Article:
A new biography of Gore Vidal, by Jay Parini, is going through the reviewing mills. Vidal, who died in 2012, was a larger-than-life character who wrote essays, novels, plays, film and TV scripts. He was a political candidate, public intellectual, and cultural, political, and sexual gadfly. His feuds with Truman Capote, William F. Buckley, and Norman Mailer were played out in the courts, on television, and among journal opinion pages from the 1960s on.
One thing Parini’s bio—and most reviews of it—notes is the importance of his grandfather, Thomas Pyror Gore (1870-1949), on Vidal’s life. Who was Thomas Gore? He too was something of a larger-than-life character, known as the “blind Senator from Oklahoma.” He served as Senator from 1907, the year Oklahoma became the 46th state to enter the Union, until 1921 and then again from 1931-1937.
Marvin J. Lahood notes that Gore’s influence on Vidal, “was profound, and it had a significant bearing on both his literary and his political life.” From his early teens, Vidal was writing serious letters on political issues to his grandfather; the Senator called one of them a “questionnaire.”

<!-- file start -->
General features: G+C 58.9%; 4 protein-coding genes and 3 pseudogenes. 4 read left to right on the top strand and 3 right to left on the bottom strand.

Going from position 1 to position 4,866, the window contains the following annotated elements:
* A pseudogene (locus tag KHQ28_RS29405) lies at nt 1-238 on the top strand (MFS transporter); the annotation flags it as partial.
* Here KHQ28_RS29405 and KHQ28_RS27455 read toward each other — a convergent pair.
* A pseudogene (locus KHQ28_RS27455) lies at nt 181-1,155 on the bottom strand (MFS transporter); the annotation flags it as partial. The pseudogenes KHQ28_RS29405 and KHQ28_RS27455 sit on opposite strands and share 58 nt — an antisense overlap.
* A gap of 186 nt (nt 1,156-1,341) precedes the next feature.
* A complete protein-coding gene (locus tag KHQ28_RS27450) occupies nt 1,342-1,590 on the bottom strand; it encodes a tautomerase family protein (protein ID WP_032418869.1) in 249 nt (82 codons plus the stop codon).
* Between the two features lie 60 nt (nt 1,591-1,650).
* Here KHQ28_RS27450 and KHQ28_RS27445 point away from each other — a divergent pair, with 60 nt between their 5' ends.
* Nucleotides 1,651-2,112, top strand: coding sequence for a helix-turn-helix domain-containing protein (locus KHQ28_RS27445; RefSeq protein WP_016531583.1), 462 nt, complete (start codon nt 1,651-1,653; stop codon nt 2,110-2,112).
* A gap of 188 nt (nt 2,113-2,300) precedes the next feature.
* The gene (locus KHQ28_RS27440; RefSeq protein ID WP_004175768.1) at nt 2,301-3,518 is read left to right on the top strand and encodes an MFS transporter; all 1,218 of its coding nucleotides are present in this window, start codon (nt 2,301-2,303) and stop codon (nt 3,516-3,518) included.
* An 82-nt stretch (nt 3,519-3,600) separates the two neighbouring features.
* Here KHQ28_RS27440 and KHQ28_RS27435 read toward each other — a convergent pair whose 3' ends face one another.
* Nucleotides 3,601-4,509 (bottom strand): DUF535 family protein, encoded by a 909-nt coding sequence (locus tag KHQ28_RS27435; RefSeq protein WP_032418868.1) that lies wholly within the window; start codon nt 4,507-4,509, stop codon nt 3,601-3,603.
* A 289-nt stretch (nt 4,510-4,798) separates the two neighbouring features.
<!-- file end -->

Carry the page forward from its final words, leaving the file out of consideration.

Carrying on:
Gore’s defeat in 1920 is usually attributed to his isolationism before the U.S. declaration of war in 1917. Monroe Billington, who would go on to write a major biography of Gore, contextualizes and complicates that reading. Born in Mississippi, Gore was a populist, as were all the agrarian, anti-plutocratic supporters of the People’s Party formed in 1891. Like many populists, Gore joined the Democratic Party, which nominated the anti-imperialist William Jennings Bryan for President three times.
Six U.S. senators voted against the war with Germany in 1917, but Gore wasn’t one of them. He had declared his opposition, as he had opposed preparedness for war (except for the navy) and conscription, but was out sick at the time of the actual vote.
The Second World War gave isolationism a bad name, but it nonetheless remains a strong current in American political culture. Gore Vidal himself was a kind of isolationist, being opposed to what he called the American empire, the course of which he fictionalized in his seven “Narratives of Empire” novels. Vidal was generally considered a man of the left, but called himself a conservative. The things he learned from his grandfather seem to have stuck with him throughout life.